"Thief Returned Papers": P Chidambaram's Jibe At Centre Over Rafale Files

"On Wednesday, it was ''stolen documents''. On Friday, it was ''photocopied documents''. I suppose the thief returned the documents in between on Thursday," Mr Chidambaram said in a series of tweets.

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'Thief Returned Papers': P Chidambaram's Jibe At Centre Over Rafale Files

Congress leader P Chidambaram took a jibe at Centre's clarification over Rafale deal papers


New Delhi: 

Highlights

  1. Rafale documents were first "stolen", then "photocopied": P Chidambaram
  2. I suppose thief returned the documents on Thursday, he said
  3. Jibe came after attorney general said the Rafale papers were not stolen

Taking a swipe at Attorney General KK Venugopal's fresh remark on Rafale documents, senior Congress leader P Chidambaram said today that from "stolen documents" they became "photocopied documents" as the "thief" may have returned them.

His jibe came a day after the attorney general said that the Rafale documents were not stolen from the Defence Ministry, and that what he meant in his submission before the Supreme Court on Wednesday was that petitioners in the application used "photocopies of the original" papers, deemed secret by the government.

"On Wednesday, it was ''stolen documents''. On Friday, it was ''photocopied documents''. I suppose the thief returned the documents in between on Thursday," Mr Chidambaram said in a series of tweets.

"On Wednesday, the Official Secrets Act was shown to the newspaper. On Friday, the ''Olive Branches Act'' was shown. We salute common sense," the former finance minister said.

Mr Venugopal's comments in the Supreme Court on Wednesday that Rafale fighter jet deal documents were stolen had caused a political row, with Congress president Rahul Gandhi targeting the government over stealing of such sensitive papers and seeking a criminal investigation.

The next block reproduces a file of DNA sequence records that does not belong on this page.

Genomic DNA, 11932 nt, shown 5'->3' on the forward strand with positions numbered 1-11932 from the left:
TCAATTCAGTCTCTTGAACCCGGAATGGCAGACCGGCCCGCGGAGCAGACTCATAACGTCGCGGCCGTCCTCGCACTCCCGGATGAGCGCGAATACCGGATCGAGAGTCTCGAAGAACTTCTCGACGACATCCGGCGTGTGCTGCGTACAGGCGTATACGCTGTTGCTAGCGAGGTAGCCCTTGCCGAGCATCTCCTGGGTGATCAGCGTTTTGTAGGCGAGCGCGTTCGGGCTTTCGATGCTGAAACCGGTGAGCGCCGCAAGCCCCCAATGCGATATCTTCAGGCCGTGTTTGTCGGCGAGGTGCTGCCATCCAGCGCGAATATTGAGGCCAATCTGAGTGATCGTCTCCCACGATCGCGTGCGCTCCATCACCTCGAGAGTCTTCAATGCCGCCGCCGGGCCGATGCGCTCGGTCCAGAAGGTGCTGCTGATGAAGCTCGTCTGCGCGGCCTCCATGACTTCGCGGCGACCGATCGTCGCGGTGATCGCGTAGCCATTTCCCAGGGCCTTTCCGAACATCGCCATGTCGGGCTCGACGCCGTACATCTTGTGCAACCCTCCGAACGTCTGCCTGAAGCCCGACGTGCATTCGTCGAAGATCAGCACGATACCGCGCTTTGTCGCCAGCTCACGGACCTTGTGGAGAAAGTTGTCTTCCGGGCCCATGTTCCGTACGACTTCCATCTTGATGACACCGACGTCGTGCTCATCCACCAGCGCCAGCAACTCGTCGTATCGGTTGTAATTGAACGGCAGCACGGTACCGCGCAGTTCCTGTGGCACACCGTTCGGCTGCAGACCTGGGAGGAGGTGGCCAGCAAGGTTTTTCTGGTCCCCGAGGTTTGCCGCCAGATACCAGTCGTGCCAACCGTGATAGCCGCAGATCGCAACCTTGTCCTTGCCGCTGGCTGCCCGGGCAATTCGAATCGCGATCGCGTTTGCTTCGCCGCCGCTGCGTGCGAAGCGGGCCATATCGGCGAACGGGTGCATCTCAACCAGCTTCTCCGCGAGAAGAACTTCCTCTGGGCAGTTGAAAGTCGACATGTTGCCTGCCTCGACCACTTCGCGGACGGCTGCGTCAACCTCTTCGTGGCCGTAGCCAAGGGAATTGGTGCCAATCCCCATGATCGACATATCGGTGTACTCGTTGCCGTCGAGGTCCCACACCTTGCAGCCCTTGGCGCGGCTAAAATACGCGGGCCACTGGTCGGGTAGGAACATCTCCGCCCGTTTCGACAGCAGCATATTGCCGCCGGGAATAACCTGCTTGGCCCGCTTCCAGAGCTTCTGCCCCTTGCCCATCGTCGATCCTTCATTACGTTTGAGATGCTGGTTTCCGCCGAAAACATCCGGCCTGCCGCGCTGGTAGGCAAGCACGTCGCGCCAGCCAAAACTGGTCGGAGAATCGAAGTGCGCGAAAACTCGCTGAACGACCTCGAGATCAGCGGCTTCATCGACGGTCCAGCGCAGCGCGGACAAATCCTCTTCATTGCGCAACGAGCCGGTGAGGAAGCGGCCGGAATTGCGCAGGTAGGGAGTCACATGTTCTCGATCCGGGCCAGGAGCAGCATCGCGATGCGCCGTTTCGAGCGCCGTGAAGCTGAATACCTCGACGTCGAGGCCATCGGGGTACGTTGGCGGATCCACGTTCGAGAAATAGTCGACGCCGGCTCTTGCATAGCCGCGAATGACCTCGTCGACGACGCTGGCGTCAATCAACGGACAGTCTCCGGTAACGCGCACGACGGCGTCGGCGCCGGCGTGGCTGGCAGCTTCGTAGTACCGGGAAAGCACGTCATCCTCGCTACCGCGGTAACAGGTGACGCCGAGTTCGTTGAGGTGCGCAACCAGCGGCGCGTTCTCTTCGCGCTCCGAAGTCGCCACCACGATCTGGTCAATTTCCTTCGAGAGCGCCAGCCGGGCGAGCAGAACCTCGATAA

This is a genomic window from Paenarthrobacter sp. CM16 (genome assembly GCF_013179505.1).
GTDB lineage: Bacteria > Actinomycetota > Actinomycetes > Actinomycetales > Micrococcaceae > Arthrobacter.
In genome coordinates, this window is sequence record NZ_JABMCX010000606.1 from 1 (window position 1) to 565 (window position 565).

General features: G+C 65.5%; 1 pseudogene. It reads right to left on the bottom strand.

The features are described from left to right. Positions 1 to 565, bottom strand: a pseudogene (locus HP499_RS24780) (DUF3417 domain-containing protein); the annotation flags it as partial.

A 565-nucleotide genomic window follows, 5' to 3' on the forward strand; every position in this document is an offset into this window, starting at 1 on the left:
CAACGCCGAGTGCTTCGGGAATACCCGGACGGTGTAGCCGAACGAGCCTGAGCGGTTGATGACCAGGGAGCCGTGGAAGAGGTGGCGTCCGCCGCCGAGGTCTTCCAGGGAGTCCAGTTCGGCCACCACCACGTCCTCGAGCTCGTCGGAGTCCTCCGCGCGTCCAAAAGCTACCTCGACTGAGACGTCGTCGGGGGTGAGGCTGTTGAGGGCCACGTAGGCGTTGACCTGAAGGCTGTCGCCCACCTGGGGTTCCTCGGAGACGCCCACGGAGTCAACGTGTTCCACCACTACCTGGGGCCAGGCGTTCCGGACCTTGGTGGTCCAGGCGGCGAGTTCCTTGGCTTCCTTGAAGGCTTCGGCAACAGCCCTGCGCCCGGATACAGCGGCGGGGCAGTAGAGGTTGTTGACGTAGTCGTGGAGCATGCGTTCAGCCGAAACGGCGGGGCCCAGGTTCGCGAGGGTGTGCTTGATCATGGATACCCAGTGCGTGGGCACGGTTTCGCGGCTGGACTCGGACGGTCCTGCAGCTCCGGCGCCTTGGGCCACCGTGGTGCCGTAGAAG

Mr Venugopal had sought dismissal of a petition for a review of the Supreme Court's earlier judgment on the Rafale deal on the ground that the fresh plea relied on documents "stolen" from the Defence Ministry and that investigations were going on to find out if it was a crime and violative of the Official Secrets Act.

"I am told that the opposition has alleged what was argued (in Supreme Court) was that files had been stolen from the Defence Ministry. This is wholly incorrect. The statement that files have been stolen is wholly incorrect," Mr Venugopal told news agency Press Trust of India on Friday, in an apparent damage-control exercise.

The Congress and the Bharatiya Janata Party (BJP) on Friday sparred over the attorney general's fresh remarks, with the opposition party dubbing it a "lie" and the ruling party slamming Rahul Gandhi for his attack on the government over the issue.



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